Sony launched a digital VCR that year, at a hefty price in the $2,000 to $3,000 range, but DVDs were about to hit the market hard, and with them, clean copy abilities, causing industry concern. We reported on legislative news regarding digital machinery copyrights that Congress was deliberating. We told our readers that video producers "interested in going digital should pay special attention to the outcome of this legislative battle; the ability to buy inexpensive equipment that makes perfect digital copies of audio and video may hang in the balance."
The copyright issue is still big, all these years later, and even more so now that we have sites like YouTube, where anyone can post anything at anytime. Digital VCRs came just too late for the digital revolution - DVDs were about to change the market, but they, too, may be on their way out following a 15-year run. Videograms? Not exactly a viable method of distribution, but getting close.
Although camcorders were becoming easier to use and more affordable, video editing was still cumbersome for the average consumer, and many people were still using a tape-to-tape method, which required two VCR machines and a shuttle, along with some synchronization or time-base corrector system to match up two video streams. Professional editors were already working on computerized editing software, called nonlinear editing, but the process was still difficult, highly technical, and expensive for the average consumer. Matt York lamented in his 10th anniversary Viewfinder column: "I am very disappointed at ... manufacturers for their inability or unwillingness to manufacture equipment that makes editing easier..."
10 Years Ago - 2001
The turn of the century saw a lot of technological changes that Science Fiction movies and books from the 1950s and 60s envisioned: computers in every home, wireless phones and everyone beginning to "own" their own TV channel. (I'm still waiting for flying cars, though!) Videomaker told you about special effects software to make cool "new" morphing techniques as made famous in Michael Jackson's Black or White music video.
Very few of Videomaker's stories had any reference to tape-to-tape editing by that point, but we did write features on getting your film transferred to digital. Streaming video was a big subject, and there were many debates over whether producers should stream video because the quality was so bad compared to DVD or VHS copies. 2001 also saw a shift in professional versus consumer gear; more consumers were now editing in a nonlinear format than broadcast TV markets. We wrote: "The cost of embracing a different format is a major economic consideration, (especially when you are talking about numerous machines), so the broadcast medium is the last to get onto the techno wave." The camcorders, editing software and computers were now affordable for consumers. By 2001, the final hurdle was easy distribution and what we called the "last 15 feet" - that is, getting your video from the computer in the edit suite to the TV in the entertainment room.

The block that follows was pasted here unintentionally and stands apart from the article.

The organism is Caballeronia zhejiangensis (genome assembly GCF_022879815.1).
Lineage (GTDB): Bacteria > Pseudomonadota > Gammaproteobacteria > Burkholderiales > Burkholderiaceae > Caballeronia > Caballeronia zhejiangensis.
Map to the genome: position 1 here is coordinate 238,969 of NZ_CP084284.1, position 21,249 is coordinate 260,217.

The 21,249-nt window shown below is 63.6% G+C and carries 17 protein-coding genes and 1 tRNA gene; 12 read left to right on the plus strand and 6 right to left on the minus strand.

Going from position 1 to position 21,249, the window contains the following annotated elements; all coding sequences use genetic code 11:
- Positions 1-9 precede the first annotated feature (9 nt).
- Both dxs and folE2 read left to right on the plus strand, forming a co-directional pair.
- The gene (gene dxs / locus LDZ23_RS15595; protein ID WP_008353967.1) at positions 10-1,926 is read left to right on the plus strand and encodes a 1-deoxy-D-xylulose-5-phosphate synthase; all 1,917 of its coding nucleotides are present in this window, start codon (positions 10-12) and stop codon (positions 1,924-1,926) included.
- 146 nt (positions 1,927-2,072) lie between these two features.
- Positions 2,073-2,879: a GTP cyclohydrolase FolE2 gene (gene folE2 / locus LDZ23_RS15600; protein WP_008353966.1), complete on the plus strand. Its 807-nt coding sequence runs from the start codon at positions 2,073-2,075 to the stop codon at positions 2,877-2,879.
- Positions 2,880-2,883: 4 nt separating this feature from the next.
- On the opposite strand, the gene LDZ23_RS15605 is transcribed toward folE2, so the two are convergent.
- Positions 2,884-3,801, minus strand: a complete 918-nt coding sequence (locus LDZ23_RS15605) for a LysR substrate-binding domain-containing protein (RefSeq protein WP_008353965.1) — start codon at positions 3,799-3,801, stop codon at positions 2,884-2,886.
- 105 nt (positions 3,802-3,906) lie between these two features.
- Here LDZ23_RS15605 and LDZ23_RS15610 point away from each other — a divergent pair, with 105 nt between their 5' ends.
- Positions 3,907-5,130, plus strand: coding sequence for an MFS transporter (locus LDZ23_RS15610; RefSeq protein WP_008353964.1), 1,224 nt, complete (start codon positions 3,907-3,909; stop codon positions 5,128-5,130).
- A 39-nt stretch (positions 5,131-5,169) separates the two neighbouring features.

As a visionary, Matt York saw the advances of internet video that we enjoy today, and knew someday we'd reach this pinnacle, yet no one was prepared for how quickly video over the 'net could affect people on the opposite side of the earth just a few moments after huge events occurred. Case in point: When riots erupted in Iran in 2009, traditional media was locked out of the country. In another time, if a government wanted to keep the rest of the world ignorant to civil unrest it simply closed the doors to outsiders, and persecuted anyone who tried to get the news out. Now, between mobile phones and extremely small cameras, capturing extraordinary events is left in the hands of ordinary people who can instantly upload visual proof to 'the cloud' for the world at large to watch.
5 Years Ago - 2006
"Video has helped shape our world view... Video is now seen on websites, in movie theaters, on portable media players and mobile phones." Matt York - Viewfinder - June 2006
By Videomaker's 20th anniversary, video had now reached a pinnacle - nearly all video produced was digital, no camcorder manufacturer was producing analog cameras and HD video was making waves on the horizon. The format wars of 1986 were about to repeat when companies began to debate how to deliver HD video to consumers via DVD: would Blu-ray or HD-DVD win out? Camcorders for consumers got so small that we began to break the category into full-size and minis, and then along came professional cams, a category we tickled but didn't cover until then. Professional camcorders came down in price and a new term "prosumer" was created. We discovered that while many of our readers were still in the beginner to intermediate skill level, they were now aspiring to go higher than simply shooting home videos, many of you were beginning to shoot professional quality productions and we helped you along the way.